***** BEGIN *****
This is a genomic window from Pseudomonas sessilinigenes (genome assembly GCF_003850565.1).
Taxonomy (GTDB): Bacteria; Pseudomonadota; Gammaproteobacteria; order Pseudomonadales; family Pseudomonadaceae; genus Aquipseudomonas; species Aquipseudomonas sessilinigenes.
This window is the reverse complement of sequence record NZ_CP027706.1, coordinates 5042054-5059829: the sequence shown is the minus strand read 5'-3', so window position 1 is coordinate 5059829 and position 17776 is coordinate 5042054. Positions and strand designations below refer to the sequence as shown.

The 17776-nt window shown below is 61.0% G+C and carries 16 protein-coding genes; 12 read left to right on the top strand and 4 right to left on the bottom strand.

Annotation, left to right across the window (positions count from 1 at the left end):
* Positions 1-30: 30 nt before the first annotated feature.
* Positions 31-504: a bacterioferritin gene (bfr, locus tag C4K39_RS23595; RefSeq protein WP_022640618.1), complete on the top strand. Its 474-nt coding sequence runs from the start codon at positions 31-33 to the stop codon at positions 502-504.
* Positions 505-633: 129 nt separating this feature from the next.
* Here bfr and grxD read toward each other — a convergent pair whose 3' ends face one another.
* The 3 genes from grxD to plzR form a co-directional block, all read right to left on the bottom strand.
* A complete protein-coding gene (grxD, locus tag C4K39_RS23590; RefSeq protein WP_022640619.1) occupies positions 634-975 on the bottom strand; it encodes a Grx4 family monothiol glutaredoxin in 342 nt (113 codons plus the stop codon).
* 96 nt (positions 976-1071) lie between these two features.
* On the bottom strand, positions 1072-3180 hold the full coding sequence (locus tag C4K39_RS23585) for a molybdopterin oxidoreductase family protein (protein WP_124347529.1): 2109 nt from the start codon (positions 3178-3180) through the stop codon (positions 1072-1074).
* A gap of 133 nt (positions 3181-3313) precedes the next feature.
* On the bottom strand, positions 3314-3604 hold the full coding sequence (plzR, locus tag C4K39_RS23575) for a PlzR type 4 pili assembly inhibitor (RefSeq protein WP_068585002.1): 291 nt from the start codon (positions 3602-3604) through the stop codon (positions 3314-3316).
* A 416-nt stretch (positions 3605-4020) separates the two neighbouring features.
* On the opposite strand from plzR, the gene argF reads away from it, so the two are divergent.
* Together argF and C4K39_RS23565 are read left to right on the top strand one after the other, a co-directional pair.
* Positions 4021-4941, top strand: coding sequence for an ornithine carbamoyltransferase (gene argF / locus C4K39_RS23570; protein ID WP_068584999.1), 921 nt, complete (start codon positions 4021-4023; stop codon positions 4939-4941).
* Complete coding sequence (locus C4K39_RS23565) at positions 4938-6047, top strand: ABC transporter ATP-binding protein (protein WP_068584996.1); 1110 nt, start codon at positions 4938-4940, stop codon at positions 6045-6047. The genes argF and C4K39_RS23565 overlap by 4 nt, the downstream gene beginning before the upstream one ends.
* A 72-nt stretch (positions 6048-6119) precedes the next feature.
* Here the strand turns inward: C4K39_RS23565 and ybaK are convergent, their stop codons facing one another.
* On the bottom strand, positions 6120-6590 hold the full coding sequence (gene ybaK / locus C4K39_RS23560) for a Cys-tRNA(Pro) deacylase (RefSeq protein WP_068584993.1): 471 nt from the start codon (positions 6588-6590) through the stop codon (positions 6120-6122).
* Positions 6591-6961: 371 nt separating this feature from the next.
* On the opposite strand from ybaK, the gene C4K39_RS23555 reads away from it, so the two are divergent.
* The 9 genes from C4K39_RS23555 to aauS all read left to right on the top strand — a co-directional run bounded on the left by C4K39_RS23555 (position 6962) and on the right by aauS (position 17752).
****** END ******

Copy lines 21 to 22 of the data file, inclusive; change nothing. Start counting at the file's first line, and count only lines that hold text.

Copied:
* A 72-nt stretch (positions 6048-6119) precedes the next feature.
* Here the strand turns inward: C4K39_RS23565 and ybaK are convergent, their stop codons facing one another.